Mumbai, Mar 26 (UNI) Even as cinema was becoming a handy tool for sectarian organizations to foist their political agenda on the nation, there was a need to resist against it, eminent speakers from Bollywood opined here today.
Speaking at the ongoing FICCI-FRAMES convention on the business of Indian Entertainment and Media industry, they asserted that if an entertainer was denied freedom of expression, creative freedom would be lost.
Central Board of Film Certification (CBFC) Chairperson Sharmila Tagore, filmmakers Shyam Benegal and Mahesh Bhatt and Chairman of the FICCI Convergence Committee and President Reliance Entertainment, Amit Khanna, were the panelists at the session on 'Is Media&Entertainment Socially Responsible?' All of them ridiculed the recent move of various state governments to ban films like ''Jodha Akbar'' and ''Nach Baliye'', attempts which was later foiled by the judiciary.
Ms Tagore, however, admitted that CBFC does censor a bit whenever necessary to safeguard public interest.
While the CBFC's intent is not to sit in judgement on the creativity of a filmmaker, the Board needs to look at the impact a film will make on the Indian public which is multi-lingual, pluralistic with different sensibilities of metro, semi-urban and rural audiences, she said.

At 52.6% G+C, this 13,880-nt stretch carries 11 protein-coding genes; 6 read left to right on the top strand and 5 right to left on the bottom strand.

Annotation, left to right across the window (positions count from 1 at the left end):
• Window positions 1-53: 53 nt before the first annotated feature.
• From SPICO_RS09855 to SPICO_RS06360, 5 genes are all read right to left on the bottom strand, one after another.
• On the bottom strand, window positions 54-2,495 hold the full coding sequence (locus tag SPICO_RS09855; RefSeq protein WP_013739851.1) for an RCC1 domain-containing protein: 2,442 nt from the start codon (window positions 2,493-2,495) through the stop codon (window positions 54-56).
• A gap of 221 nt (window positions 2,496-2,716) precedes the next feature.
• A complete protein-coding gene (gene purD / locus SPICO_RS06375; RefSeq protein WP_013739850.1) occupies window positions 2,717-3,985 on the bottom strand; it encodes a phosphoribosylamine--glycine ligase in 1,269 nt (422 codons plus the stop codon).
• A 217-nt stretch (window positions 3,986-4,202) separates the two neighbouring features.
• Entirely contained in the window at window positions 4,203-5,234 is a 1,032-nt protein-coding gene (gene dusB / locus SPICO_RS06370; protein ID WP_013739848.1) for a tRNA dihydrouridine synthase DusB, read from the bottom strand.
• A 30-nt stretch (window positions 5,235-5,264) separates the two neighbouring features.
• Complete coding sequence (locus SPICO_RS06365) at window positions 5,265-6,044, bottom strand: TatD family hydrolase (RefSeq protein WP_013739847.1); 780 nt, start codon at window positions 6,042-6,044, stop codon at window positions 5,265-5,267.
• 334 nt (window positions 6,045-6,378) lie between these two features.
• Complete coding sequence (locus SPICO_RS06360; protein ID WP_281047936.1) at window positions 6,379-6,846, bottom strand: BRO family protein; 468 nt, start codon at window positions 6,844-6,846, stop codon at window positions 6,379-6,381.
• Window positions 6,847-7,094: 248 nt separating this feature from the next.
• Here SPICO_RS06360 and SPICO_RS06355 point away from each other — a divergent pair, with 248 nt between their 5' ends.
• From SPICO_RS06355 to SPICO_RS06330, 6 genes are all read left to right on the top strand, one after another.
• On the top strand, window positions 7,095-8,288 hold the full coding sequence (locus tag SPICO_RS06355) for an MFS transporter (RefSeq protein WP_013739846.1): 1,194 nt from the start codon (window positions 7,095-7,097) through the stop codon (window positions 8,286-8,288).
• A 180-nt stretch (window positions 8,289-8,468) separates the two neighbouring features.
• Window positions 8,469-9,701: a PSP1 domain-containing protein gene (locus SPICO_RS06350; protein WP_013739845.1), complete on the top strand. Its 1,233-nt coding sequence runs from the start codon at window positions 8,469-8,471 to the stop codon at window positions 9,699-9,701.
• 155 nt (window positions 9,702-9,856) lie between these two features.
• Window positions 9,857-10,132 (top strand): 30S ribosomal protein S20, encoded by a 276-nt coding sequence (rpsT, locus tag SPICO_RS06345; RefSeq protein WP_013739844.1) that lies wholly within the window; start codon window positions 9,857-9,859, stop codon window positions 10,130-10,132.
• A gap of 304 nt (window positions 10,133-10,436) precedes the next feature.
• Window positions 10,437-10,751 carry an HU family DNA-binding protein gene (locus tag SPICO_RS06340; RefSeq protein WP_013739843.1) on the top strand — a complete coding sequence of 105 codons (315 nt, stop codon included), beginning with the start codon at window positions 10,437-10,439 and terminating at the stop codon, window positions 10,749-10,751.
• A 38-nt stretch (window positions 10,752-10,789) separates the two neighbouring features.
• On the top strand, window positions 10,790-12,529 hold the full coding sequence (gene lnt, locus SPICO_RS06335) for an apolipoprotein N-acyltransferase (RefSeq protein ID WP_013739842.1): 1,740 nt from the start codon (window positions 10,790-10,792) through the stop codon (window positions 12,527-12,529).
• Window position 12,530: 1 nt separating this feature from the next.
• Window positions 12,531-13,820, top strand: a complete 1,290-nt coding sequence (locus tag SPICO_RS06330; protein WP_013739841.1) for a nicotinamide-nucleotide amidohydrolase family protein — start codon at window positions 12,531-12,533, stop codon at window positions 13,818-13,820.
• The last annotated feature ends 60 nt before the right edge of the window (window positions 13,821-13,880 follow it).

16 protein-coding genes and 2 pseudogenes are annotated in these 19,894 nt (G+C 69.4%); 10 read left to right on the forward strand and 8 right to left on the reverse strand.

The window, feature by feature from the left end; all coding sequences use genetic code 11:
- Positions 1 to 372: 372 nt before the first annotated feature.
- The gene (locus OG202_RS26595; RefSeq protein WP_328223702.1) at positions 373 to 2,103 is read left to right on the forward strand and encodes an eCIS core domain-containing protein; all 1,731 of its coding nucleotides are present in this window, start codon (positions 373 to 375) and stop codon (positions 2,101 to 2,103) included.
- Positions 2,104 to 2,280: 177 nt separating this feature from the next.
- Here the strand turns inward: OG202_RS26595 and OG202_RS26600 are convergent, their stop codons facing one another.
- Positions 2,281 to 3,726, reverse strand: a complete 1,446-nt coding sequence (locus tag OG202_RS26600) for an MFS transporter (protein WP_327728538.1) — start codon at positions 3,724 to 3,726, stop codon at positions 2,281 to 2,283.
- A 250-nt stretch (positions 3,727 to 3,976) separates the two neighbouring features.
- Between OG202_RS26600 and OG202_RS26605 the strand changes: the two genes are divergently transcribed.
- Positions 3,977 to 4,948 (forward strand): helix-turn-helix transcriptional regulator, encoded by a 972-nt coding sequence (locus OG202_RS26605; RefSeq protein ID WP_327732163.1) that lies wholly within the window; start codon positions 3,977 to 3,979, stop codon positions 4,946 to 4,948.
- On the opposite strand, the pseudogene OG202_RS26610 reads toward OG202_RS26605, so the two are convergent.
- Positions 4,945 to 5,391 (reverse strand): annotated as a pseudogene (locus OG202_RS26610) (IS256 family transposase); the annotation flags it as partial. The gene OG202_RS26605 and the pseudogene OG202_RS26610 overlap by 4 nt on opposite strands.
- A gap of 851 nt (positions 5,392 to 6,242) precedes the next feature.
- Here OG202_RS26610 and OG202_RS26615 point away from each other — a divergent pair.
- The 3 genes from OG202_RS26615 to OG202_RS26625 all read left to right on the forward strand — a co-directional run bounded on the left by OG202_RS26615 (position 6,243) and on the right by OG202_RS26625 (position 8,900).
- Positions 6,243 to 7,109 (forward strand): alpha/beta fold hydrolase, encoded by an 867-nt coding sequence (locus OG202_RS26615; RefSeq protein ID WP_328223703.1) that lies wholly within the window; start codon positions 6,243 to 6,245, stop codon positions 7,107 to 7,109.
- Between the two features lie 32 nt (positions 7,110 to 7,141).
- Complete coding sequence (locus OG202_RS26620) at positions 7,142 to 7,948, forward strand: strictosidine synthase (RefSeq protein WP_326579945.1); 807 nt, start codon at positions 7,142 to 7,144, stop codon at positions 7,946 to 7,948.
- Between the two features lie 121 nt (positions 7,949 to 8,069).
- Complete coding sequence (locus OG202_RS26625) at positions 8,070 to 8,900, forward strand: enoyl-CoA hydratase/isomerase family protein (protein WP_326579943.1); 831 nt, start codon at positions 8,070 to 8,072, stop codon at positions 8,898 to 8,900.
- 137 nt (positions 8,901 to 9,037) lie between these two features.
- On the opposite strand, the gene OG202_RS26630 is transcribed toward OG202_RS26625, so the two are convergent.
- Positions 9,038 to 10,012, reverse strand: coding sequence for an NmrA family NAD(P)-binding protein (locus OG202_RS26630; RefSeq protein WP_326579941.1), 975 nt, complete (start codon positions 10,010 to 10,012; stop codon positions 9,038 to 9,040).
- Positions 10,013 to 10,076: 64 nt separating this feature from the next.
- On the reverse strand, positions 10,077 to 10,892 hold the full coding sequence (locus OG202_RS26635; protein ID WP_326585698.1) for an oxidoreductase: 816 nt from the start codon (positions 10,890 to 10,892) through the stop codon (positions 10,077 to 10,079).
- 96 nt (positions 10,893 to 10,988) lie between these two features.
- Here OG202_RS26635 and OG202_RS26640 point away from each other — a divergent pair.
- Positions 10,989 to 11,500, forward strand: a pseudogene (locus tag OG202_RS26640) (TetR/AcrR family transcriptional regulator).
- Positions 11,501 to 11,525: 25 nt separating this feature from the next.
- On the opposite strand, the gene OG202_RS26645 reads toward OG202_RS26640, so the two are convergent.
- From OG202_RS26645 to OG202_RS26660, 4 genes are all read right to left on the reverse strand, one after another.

Shyam Benegal said censorship today has taken a political colour as even after a film is certified by the Censor Board, it is blocked by organizations in various states on ridiculous grounds.
He said much of the onus for the flare up against films lies with the TV networks whose cameramen make a few protesters appear many.
The problem of film certification has now shifted from CBFC to the society outside and while it is the responsibility of the state machinery to ensure law and order, their helplessness in the matter is pathetic, Director Mahesh Bhatt said.
Amit Khanna expressed anguish at the sheer tenacity with which the political leadership has hung on to controls over the media. He alluded to different laws on investment to regulation in telecom, broadcasting and television that has made the situation totally chaotic.
The media, he said, has a great responsibility as it will ultimately change the way we are governed and who we are governed by.
The Union Information and Broadcasting joint secretary Zohra Chatterji said the government was trying to put together a content code for the media and broadcasting industry even as they need to exercise social responsibility and do research on customer preferences and not be guided by just TRP ratings.
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